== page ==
Facies and sedimentation of Coniacian deposits of the Kraków Swell in the Wielkanoc area (southern Poland)

Danuta Olszewska-Nejbert, Ewa Świerczewska-Gładysz


Coniacian deposits, ca. 1.5 m thick, cropping out in the Wielkanoc Quarry, north of Kraków in southern Poland, consist of firm, nodular and, less commonly, marly limestones with horizons of in situ, slightly phosphatized hexactinellid sponges and thick-shelled inoceramid bivalves. The succession is composed of foraminiferal-inoceramid packstones with common sand-sized quartz and glauconite grains at the base, passing upwards into foraminiferal or foraminiferal-inoceramid wackestones with or without rare glauconite. A microfacies analysis shows that planktonic foraminifers are the dominant forms, while benthic forms are rare. The facies indicates that sedimentation in the Wielkanoc area on the Kraków Swell, which separated the deeper Mid-Polish Trough Zone to the north-east and the Opole Trough Zone to the south-west, was generally calm (documented by abundant wackestones) and slow (indicated by the dominant sedimentary “coccolith system” and presence of glauconite) during the Coniacian. Rare episodes of non-deposition are recorded by episodes of phosphatization and minor intra-Coniacian discontinuity surfaces. The presence of hexactinellid sponges in the section studied are consistent with a calm environment, below the storm-wave base, with low rates of sedimentation. Subhercynian (latest Turonian–Coniacian Ilsede Phase) local tectonic movements had an important influence on the evolution of the region. They presumably led to subsidence of the Wielkanoc Block during the Early Coniacian. These movements were probably associated with activity on the Kraków–Myszków Fault Zone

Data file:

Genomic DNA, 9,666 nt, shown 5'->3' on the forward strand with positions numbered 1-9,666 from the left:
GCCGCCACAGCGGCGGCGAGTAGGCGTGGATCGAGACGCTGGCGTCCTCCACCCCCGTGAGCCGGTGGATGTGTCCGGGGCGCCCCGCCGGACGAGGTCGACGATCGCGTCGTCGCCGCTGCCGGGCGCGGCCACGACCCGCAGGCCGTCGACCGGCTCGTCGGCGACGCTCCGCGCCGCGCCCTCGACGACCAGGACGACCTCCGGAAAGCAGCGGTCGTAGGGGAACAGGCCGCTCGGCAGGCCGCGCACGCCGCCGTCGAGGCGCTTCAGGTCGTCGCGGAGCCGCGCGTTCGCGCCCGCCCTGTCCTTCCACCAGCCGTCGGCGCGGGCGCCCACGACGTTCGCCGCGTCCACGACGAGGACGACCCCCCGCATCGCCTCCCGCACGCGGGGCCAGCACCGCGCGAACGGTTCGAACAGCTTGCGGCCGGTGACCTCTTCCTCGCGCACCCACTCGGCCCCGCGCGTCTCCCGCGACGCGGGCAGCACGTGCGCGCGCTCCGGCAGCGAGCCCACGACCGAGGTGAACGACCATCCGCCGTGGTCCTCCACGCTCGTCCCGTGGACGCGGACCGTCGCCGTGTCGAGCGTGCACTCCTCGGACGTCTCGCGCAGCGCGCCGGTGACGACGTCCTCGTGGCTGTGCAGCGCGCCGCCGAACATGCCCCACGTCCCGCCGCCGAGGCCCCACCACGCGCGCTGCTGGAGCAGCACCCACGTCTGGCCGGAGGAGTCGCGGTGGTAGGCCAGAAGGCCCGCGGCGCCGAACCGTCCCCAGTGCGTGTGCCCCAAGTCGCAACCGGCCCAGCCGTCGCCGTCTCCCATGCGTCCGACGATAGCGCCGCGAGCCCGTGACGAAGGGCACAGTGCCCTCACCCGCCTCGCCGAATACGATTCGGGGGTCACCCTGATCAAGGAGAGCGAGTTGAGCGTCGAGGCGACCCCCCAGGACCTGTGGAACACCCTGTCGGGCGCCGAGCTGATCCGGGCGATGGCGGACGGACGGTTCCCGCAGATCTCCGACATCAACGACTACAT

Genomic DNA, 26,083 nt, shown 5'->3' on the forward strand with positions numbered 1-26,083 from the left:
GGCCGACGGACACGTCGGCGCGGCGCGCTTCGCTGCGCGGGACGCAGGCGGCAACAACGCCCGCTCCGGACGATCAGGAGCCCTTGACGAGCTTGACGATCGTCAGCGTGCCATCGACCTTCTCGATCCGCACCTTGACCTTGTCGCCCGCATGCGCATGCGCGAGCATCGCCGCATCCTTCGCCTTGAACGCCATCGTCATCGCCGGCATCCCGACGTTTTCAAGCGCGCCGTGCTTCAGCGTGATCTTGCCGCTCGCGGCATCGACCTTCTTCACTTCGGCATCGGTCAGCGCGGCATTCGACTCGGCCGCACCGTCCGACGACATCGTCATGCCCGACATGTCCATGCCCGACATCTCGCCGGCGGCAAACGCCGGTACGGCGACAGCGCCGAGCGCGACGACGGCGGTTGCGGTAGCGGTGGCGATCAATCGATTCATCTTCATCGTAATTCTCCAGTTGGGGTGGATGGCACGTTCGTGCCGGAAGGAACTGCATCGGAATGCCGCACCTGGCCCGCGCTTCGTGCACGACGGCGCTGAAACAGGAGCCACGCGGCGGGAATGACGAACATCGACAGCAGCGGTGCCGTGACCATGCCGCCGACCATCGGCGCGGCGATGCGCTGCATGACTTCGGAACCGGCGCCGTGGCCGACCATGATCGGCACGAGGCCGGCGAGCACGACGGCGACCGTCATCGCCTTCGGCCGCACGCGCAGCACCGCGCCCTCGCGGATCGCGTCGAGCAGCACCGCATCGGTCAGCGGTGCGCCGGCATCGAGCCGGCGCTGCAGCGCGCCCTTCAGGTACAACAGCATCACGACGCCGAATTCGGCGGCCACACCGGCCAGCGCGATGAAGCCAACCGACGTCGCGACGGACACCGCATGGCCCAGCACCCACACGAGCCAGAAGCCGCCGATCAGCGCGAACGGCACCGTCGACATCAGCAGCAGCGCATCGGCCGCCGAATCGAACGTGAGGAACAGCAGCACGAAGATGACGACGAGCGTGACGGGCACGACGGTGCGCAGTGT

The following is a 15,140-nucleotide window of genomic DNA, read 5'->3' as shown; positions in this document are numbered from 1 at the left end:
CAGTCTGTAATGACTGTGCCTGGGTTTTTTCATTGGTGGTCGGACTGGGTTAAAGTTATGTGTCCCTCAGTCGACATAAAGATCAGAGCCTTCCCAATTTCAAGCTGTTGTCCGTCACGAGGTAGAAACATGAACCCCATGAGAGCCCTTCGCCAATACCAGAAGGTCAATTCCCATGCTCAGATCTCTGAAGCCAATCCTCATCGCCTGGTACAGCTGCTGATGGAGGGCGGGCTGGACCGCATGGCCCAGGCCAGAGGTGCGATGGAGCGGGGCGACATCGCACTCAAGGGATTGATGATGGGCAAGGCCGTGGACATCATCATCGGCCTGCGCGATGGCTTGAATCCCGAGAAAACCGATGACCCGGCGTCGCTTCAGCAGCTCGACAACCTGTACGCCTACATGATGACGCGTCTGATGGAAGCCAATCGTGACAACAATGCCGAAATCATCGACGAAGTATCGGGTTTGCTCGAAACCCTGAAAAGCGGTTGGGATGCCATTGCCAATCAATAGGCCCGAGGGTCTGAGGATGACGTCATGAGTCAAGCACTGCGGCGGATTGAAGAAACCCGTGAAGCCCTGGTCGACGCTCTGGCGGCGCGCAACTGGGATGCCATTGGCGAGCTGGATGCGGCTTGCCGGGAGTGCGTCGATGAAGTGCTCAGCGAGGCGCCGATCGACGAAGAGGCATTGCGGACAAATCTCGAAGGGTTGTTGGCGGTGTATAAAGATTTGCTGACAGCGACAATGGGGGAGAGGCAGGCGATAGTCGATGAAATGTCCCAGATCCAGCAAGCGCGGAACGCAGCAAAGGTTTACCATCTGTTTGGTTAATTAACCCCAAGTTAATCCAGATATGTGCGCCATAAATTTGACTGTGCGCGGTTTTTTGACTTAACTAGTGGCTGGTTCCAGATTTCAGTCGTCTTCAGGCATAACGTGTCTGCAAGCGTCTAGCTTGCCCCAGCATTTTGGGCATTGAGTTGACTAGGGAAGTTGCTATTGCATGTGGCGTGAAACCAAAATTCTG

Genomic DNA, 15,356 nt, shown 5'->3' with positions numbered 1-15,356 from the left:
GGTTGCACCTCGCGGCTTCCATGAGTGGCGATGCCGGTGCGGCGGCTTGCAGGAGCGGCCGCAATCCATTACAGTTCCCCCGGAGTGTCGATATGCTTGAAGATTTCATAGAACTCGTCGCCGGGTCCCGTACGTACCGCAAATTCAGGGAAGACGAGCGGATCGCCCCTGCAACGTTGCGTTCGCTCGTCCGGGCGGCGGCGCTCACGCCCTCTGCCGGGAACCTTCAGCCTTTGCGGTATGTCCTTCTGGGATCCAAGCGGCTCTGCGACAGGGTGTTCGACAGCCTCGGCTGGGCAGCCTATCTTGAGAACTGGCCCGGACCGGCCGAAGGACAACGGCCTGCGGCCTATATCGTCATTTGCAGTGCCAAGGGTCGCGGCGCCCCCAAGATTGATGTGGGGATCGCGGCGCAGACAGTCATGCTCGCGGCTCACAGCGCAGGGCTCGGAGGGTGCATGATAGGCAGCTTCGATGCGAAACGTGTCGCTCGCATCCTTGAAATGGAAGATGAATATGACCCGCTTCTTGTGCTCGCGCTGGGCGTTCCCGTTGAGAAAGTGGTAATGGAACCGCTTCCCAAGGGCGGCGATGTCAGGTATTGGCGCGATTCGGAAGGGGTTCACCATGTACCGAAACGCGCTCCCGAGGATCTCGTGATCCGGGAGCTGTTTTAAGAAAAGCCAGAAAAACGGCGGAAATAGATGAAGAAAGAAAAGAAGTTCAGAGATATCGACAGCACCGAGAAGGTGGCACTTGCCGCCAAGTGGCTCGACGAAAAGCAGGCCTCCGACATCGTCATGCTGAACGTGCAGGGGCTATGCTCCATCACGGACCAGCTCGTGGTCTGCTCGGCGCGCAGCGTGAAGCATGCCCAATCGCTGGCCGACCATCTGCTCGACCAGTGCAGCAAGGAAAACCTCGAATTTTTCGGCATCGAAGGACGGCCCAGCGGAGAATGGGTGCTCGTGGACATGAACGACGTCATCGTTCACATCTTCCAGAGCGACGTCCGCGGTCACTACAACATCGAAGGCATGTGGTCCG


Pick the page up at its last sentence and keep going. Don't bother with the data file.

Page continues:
Upper Cretaceous; Coniacian; synsedimentary tectonics; Kraków Swell; microfacies; sponges

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DOI: https://doi.org/10.7306/gq.1062


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